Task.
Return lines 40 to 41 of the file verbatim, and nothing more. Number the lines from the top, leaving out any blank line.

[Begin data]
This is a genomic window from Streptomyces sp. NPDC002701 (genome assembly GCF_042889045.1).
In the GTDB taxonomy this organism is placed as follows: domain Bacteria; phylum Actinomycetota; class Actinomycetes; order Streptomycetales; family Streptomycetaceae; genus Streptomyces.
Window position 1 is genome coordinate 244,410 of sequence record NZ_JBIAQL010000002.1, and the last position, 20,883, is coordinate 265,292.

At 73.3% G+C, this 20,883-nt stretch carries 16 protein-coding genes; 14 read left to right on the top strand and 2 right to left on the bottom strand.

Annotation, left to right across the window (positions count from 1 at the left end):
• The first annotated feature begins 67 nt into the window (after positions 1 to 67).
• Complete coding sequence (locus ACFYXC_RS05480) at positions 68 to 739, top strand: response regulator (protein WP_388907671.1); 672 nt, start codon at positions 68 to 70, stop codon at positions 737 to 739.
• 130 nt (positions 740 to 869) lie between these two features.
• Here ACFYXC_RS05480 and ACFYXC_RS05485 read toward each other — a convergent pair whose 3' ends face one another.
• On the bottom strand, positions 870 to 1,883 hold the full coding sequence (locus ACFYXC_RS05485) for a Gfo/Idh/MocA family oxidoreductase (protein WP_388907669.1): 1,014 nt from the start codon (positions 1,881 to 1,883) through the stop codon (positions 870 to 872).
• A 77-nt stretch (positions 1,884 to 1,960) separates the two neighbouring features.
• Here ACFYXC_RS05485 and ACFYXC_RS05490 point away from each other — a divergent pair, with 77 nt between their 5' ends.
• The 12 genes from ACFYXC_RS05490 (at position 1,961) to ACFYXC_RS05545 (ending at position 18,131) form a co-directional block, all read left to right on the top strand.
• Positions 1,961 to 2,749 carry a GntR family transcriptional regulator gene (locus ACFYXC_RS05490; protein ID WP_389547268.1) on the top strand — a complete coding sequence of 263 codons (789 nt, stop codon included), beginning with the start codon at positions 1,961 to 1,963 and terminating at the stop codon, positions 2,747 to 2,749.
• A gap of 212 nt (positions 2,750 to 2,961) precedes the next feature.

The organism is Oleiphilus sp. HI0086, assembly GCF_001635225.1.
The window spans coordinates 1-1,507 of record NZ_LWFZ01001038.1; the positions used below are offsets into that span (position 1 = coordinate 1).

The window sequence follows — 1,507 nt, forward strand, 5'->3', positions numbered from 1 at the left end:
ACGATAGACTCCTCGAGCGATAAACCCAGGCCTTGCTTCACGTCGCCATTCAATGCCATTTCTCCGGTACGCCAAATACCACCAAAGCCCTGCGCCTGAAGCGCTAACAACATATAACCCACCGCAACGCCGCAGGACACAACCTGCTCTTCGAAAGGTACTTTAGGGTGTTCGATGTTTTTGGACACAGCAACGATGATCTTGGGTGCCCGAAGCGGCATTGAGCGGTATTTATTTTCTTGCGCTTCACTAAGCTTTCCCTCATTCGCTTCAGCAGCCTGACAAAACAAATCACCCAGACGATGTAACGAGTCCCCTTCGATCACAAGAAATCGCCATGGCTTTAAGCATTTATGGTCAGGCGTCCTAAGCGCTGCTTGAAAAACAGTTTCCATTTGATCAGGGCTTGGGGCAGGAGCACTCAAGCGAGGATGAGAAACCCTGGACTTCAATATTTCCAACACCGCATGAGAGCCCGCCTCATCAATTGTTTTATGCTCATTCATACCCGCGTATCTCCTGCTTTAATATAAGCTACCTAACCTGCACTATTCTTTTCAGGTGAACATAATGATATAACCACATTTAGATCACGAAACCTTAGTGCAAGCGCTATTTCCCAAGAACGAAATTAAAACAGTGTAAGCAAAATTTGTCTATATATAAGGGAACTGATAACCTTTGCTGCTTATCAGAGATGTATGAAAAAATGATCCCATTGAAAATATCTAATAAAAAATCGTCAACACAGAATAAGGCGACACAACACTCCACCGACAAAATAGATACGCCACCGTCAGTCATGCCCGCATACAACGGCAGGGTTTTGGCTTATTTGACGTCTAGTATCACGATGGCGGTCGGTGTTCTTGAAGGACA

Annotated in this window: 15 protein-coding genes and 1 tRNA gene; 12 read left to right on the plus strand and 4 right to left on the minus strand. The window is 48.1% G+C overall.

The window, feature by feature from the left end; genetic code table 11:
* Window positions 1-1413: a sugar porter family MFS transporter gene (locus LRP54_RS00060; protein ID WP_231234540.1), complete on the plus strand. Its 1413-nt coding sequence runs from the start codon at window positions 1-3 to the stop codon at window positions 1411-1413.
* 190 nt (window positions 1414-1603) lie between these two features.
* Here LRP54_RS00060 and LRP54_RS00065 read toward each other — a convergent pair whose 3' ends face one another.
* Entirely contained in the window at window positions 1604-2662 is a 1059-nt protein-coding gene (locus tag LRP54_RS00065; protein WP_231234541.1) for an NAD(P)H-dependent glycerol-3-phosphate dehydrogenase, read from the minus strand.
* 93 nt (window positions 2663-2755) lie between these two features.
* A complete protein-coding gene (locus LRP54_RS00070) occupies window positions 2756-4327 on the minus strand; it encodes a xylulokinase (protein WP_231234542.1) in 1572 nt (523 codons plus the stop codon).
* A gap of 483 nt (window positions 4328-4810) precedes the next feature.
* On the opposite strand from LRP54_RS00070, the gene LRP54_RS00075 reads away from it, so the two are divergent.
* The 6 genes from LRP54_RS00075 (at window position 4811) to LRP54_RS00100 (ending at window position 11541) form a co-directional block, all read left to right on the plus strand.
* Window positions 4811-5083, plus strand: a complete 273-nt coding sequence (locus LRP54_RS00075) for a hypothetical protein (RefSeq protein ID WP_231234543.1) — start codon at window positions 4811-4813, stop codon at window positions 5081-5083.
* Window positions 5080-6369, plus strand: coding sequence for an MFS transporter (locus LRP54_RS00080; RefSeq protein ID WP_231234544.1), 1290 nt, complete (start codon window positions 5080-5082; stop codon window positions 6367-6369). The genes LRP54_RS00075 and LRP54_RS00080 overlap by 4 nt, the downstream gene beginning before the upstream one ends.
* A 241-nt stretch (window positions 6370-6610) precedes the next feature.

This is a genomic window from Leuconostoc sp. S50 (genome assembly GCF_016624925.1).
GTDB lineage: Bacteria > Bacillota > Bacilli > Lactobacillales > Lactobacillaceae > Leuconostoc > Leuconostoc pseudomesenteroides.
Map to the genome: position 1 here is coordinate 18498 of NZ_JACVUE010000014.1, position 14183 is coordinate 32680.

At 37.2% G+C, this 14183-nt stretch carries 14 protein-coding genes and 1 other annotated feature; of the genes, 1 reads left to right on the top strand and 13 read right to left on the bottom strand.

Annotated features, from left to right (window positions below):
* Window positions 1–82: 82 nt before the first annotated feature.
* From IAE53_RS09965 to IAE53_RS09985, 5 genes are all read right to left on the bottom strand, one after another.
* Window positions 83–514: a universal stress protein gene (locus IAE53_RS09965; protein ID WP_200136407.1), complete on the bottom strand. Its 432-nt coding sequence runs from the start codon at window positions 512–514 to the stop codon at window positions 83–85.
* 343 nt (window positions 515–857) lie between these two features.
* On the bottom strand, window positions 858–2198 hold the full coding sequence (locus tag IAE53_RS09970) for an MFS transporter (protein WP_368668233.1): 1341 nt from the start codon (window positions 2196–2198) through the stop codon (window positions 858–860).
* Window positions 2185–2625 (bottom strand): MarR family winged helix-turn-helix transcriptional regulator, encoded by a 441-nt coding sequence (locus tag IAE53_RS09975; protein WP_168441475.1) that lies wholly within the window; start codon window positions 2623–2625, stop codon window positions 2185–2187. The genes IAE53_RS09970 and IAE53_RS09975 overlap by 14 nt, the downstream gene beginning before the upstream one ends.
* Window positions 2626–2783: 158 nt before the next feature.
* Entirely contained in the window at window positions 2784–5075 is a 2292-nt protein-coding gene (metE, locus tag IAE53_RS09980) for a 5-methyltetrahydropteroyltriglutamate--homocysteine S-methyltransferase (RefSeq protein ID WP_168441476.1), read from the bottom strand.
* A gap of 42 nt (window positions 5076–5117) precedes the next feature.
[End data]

* From IAE53_RS09965 to IAE53_RS09985, 5 genes are all read right to left on the bottom strand, one after another.
* Window positions 83–514: a universal stress protein gene (locus IAE53_RS09965; protein ID WP_200136407.1), complete on the bottom strand. Its 432-nt coding sequence runs from the start codon at window positions 512–514 to the stop codon at window positions 83–85.